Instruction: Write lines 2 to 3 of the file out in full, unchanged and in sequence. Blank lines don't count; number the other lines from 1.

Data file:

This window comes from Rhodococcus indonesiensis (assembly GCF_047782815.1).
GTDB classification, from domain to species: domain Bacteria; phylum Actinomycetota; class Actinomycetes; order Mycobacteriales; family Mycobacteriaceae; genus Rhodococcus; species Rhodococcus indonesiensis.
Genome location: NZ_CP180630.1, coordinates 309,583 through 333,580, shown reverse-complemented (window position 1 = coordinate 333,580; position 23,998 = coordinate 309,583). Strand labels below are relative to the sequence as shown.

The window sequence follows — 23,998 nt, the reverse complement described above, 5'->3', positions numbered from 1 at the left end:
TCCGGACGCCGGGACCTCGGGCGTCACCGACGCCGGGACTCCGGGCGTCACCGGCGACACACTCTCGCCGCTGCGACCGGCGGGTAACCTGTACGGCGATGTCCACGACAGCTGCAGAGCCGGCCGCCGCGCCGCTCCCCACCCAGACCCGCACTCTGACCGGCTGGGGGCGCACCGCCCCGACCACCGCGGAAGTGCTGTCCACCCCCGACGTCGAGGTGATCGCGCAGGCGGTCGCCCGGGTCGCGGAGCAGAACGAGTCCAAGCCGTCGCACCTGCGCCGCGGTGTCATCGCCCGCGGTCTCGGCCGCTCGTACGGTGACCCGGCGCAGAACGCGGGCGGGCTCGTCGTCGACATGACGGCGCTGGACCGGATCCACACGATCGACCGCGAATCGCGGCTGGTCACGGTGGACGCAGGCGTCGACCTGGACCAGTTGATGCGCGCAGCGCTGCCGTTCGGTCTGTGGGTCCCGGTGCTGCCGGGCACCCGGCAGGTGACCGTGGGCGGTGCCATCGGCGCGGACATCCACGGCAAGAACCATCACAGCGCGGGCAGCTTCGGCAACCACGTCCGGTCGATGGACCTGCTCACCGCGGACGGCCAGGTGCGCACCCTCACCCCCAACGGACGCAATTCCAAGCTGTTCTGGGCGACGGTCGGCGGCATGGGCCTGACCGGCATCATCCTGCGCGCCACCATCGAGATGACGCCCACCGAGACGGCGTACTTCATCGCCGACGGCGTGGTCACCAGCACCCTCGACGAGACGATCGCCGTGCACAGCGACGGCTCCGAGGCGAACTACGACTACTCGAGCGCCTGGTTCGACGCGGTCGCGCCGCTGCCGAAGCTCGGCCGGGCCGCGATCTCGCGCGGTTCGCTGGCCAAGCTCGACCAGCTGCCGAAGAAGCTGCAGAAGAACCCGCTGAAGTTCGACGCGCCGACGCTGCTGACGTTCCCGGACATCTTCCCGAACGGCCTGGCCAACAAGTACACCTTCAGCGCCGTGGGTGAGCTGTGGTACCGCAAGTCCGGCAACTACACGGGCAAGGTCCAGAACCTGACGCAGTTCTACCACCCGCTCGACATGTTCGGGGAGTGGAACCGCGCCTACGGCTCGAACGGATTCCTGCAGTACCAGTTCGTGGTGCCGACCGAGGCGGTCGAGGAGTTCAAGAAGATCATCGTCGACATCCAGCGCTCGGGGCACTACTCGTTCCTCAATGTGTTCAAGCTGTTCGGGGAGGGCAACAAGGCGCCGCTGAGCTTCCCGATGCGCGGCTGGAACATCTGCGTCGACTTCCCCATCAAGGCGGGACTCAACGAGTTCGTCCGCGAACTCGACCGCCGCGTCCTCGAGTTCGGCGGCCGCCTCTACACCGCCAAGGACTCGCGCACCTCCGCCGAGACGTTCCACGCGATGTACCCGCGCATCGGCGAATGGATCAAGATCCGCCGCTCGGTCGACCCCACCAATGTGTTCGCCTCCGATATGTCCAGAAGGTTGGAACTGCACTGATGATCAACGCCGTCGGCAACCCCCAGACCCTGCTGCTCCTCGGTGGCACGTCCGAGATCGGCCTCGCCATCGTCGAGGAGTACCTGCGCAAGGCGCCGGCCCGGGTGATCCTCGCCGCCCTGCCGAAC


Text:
GTDB classification, from domain to species: domain Bacteria; phylum Actinomycetota; class Actinomycetes; order Mycobacteriales; family Mycobacteriaceae; genus Rhodococcus; species Rhodococcus indonesiensis.
Genome location: NZ_CP180630.1, coordinates 309,583 through 333,580, shown reverse-complemented (window position 1 = coordinate 333,580; position 23,998 = coordinate 309,583). Strand labels below are relative to the sequence as shown.